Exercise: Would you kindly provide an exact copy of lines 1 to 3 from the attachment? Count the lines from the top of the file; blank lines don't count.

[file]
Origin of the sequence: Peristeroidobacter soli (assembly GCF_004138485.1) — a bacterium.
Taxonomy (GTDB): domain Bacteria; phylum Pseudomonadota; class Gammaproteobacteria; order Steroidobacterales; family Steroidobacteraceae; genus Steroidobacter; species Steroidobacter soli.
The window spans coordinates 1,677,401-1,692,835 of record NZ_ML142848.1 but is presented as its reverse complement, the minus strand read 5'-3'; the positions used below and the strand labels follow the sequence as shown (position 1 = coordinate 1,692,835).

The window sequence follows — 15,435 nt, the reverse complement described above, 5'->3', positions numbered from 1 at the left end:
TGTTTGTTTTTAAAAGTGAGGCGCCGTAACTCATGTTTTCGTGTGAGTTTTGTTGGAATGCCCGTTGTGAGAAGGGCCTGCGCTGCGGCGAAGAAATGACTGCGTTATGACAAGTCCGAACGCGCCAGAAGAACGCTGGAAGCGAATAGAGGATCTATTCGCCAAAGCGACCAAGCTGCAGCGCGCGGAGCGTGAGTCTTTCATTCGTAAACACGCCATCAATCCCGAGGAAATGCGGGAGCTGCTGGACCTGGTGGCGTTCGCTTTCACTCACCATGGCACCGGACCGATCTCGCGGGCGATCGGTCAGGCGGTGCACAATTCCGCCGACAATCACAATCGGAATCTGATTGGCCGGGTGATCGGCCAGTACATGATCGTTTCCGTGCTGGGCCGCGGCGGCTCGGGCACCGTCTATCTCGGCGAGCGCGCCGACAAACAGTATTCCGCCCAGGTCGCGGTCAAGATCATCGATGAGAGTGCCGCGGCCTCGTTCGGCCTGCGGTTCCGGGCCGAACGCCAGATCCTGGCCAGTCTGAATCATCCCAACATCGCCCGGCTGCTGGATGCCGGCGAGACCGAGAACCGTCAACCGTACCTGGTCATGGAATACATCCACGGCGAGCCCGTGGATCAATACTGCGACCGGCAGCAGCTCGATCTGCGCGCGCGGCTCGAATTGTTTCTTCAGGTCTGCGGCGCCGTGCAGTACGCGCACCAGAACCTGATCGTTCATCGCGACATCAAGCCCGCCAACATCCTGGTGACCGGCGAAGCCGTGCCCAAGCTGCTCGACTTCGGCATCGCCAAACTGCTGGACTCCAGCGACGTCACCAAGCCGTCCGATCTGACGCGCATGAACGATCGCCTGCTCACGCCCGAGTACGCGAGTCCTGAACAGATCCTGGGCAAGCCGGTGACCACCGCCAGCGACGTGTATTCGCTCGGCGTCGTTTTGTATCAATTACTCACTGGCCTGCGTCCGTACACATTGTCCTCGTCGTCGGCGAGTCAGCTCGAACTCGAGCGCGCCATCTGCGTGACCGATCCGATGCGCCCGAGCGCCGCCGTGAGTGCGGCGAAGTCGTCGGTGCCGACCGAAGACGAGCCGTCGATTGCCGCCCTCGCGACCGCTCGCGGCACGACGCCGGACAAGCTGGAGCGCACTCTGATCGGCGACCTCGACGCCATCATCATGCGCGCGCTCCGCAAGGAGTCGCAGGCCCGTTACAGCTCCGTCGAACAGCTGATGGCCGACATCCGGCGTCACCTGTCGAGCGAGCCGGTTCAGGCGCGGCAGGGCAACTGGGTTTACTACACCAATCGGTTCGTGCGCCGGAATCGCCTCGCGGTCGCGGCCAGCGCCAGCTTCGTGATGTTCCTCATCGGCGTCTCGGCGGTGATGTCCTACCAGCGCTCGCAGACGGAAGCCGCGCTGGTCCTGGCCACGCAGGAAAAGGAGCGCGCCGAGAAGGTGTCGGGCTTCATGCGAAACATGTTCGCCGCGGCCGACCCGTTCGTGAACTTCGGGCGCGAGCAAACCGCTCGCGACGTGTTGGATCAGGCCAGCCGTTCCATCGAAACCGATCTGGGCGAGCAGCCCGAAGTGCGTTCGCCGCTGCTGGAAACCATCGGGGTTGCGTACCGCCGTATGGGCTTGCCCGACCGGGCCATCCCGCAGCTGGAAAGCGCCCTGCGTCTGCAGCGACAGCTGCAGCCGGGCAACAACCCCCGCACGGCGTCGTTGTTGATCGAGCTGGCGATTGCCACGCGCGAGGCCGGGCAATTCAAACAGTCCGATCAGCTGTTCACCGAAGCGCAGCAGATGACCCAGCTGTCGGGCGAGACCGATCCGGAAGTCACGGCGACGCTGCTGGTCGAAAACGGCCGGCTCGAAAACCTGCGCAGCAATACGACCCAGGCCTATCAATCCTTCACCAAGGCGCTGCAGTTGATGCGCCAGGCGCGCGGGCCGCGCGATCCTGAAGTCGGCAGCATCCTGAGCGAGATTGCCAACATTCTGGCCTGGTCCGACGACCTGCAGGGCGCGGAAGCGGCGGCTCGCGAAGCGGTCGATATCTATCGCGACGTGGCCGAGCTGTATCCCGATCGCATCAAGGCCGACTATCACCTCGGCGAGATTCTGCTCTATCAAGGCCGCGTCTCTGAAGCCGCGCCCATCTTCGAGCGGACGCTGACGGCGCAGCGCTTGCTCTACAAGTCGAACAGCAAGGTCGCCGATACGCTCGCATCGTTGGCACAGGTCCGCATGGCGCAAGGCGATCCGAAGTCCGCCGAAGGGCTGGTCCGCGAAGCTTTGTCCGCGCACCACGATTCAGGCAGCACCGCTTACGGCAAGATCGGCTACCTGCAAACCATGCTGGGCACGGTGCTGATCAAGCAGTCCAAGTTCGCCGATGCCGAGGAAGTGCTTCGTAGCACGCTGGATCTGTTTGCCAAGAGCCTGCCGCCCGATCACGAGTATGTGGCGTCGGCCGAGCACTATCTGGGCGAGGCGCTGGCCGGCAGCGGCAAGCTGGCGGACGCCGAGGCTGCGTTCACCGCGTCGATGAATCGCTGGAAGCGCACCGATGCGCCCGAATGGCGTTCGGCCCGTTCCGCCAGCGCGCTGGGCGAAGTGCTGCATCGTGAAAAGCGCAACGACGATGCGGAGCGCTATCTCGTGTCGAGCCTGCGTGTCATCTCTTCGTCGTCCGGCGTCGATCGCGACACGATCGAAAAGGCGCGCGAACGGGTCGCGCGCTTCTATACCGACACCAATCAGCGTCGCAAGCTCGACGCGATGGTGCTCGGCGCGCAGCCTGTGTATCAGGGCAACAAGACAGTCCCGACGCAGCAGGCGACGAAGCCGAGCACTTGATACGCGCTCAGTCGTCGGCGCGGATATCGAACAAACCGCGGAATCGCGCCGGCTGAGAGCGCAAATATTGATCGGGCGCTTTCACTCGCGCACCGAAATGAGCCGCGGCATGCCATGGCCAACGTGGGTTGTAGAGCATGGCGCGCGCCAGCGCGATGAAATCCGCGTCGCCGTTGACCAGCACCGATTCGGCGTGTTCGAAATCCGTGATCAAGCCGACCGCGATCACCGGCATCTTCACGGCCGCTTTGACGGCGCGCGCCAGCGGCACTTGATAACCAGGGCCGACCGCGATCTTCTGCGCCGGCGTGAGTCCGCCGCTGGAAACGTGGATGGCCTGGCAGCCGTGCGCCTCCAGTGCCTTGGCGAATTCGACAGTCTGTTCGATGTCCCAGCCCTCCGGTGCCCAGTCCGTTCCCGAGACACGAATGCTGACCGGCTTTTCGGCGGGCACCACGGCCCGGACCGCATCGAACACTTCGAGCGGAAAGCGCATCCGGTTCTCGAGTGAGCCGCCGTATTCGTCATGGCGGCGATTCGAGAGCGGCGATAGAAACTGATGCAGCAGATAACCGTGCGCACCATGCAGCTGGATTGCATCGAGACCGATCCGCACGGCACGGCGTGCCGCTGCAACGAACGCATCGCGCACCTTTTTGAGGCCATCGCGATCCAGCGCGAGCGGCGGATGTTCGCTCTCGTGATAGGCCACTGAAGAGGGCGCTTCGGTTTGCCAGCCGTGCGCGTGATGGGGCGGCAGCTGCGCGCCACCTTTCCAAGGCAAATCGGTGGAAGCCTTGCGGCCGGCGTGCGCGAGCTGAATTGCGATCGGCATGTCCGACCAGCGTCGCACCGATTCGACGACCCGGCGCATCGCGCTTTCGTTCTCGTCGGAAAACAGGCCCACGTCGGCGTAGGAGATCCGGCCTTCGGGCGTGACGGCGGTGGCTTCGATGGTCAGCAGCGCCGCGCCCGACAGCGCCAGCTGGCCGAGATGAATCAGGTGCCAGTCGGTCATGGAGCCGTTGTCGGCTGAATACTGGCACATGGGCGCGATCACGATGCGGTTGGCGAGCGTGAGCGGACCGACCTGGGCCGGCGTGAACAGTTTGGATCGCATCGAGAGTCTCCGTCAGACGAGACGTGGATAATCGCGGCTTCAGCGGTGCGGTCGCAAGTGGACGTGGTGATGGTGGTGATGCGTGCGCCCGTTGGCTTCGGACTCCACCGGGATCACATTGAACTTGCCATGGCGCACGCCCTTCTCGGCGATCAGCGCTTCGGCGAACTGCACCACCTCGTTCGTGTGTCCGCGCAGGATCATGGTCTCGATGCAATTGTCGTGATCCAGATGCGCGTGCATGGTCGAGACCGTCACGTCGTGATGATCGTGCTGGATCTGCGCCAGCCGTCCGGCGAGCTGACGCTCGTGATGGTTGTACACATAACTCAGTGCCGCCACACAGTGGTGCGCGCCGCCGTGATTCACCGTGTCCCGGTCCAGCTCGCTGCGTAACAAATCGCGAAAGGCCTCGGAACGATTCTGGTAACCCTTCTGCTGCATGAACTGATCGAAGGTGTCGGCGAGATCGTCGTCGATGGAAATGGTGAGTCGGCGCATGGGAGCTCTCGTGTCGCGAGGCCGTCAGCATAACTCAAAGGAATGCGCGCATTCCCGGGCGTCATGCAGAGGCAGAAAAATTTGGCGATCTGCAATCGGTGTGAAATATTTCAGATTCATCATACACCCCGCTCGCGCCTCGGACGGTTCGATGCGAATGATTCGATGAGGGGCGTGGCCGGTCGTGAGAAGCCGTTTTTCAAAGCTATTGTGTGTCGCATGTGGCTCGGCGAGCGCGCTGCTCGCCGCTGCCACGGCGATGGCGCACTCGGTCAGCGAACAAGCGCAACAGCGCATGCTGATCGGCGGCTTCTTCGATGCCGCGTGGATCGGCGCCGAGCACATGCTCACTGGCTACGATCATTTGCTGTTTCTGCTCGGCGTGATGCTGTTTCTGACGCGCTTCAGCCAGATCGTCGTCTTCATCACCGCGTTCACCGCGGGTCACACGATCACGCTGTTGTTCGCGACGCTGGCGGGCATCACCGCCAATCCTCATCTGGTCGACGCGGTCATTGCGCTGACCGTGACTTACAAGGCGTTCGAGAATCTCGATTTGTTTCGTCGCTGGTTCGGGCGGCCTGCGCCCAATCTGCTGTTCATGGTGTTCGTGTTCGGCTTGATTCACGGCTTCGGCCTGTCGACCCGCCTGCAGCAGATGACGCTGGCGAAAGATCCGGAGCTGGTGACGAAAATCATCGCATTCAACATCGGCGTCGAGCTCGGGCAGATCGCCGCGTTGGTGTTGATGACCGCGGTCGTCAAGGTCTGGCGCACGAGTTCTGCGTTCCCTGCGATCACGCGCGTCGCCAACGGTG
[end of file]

Origin of the sequence: Peristeroidobacter soli (assembly GCF_004138485.1) — a bacterium.
Taxonomy (GTDB): domain Bacteria; phylum Pseudomonadota; class Gammaproteobacteria; order Steroidobacterales; family Steroidobacteraceae; genus Steroidobacter; species Steroidobacter soli.
The window spans coordinates 1,677,401-1,692,835 of record NZ_ML142848.1 but is presented as its reverse complement, the minus strand read 5'-3'; the positions used below and the strand labels follow the sequence as shown (position 1 = coordinate 1,692,835).